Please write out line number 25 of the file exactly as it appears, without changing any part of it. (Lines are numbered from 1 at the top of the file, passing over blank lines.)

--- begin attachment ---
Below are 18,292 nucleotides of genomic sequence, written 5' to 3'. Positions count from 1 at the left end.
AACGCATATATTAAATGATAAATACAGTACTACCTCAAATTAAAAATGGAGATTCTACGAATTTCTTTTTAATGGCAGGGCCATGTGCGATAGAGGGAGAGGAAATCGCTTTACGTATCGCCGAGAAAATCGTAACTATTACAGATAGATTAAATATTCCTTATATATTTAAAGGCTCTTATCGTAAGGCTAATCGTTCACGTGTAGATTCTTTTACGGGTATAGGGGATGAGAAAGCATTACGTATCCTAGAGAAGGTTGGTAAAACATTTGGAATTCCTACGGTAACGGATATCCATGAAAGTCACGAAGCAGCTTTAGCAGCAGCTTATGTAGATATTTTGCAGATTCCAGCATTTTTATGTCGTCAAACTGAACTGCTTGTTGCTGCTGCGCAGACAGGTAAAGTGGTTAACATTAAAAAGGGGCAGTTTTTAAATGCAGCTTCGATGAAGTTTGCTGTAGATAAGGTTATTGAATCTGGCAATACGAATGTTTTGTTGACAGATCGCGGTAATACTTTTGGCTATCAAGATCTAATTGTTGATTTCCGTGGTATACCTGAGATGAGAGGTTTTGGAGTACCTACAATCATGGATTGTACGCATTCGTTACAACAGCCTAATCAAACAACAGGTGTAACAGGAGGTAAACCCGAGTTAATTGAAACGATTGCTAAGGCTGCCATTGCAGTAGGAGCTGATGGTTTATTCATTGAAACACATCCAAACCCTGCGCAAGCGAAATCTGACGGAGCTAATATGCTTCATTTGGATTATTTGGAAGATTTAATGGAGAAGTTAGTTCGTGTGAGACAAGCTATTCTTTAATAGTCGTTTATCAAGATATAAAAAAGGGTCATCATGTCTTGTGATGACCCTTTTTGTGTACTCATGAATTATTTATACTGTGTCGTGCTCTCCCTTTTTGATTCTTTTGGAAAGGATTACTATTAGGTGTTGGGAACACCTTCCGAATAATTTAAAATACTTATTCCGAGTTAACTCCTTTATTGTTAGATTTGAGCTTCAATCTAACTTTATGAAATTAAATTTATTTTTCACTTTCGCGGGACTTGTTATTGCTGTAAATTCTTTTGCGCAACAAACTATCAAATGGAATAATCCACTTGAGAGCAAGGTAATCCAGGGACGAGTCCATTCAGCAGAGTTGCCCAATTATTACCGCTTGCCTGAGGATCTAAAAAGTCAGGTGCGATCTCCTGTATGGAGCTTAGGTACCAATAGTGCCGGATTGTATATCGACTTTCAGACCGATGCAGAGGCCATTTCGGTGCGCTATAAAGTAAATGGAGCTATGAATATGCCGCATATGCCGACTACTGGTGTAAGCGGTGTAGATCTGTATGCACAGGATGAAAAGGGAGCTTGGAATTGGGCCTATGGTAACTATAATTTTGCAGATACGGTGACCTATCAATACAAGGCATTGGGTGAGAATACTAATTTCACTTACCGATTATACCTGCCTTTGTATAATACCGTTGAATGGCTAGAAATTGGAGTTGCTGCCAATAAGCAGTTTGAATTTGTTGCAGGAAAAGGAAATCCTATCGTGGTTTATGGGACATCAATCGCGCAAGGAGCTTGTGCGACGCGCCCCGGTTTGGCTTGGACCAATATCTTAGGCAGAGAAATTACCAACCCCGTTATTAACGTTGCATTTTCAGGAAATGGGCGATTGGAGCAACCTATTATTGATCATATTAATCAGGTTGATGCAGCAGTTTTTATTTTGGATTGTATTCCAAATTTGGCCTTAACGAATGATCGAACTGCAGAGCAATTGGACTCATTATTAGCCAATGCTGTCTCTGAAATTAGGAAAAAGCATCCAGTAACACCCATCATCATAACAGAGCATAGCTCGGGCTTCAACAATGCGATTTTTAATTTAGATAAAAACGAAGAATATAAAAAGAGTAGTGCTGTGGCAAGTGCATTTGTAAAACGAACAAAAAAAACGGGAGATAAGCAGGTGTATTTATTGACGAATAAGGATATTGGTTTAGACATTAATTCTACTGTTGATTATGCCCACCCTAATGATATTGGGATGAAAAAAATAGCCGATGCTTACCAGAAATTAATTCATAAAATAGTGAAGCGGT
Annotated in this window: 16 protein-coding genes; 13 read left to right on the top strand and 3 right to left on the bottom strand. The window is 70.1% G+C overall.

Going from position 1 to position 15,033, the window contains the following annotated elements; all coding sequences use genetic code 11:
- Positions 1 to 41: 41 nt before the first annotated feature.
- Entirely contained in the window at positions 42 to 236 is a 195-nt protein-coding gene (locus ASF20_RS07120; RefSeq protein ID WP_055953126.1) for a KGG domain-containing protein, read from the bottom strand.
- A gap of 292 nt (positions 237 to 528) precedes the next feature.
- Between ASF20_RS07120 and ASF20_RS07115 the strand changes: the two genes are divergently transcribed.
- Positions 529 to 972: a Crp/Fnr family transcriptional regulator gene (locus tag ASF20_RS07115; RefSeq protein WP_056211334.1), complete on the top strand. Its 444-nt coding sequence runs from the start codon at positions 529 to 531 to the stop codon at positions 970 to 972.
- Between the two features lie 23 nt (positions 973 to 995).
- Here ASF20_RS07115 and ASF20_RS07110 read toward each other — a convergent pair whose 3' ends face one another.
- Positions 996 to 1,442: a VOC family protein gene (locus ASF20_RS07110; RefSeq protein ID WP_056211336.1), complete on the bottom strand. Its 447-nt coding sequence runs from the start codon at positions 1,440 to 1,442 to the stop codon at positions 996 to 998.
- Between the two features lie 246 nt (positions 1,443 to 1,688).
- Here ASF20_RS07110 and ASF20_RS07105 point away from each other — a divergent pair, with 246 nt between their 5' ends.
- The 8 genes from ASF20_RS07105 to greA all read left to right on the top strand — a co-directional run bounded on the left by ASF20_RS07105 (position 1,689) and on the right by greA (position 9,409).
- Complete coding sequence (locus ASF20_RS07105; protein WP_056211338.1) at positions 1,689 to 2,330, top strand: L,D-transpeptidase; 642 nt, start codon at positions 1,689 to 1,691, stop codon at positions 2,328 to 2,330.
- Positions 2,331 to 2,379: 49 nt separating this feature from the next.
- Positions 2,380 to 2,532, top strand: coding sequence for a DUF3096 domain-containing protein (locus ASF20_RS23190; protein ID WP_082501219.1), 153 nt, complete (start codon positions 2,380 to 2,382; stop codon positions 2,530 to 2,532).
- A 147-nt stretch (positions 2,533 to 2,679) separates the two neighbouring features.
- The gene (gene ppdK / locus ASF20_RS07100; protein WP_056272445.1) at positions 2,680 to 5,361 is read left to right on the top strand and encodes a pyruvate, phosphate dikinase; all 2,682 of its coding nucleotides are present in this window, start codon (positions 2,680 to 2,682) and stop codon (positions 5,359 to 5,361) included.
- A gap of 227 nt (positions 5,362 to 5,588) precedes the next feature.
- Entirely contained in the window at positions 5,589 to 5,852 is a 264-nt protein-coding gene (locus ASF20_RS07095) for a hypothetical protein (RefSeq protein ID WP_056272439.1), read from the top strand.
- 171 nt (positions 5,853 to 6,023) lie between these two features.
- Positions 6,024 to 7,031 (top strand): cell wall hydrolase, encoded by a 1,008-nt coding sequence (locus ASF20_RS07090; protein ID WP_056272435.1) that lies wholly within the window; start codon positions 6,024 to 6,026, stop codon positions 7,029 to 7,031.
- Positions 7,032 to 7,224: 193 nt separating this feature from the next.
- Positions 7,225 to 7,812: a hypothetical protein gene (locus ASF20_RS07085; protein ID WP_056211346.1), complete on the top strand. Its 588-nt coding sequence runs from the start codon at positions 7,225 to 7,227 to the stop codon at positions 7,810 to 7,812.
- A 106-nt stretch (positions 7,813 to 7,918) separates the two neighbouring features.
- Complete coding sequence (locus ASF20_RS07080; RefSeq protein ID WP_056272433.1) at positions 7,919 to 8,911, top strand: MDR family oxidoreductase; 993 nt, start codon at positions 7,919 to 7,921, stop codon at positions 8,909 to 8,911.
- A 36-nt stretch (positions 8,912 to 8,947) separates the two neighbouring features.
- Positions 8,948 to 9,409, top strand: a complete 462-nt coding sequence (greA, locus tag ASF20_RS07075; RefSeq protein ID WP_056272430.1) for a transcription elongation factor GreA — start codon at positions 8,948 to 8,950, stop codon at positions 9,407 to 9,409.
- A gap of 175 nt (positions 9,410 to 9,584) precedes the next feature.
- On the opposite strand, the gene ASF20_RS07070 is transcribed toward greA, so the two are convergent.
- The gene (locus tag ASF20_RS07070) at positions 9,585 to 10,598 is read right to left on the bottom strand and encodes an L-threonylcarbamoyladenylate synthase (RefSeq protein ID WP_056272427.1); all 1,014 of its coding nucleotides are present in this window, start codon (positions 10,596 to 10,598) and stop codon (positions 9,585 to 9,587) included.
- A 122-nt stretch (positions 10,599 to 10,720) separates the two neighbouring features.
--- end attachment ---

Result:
- Positions 7,032 to 7,224: 193 nt separating this feature from the next.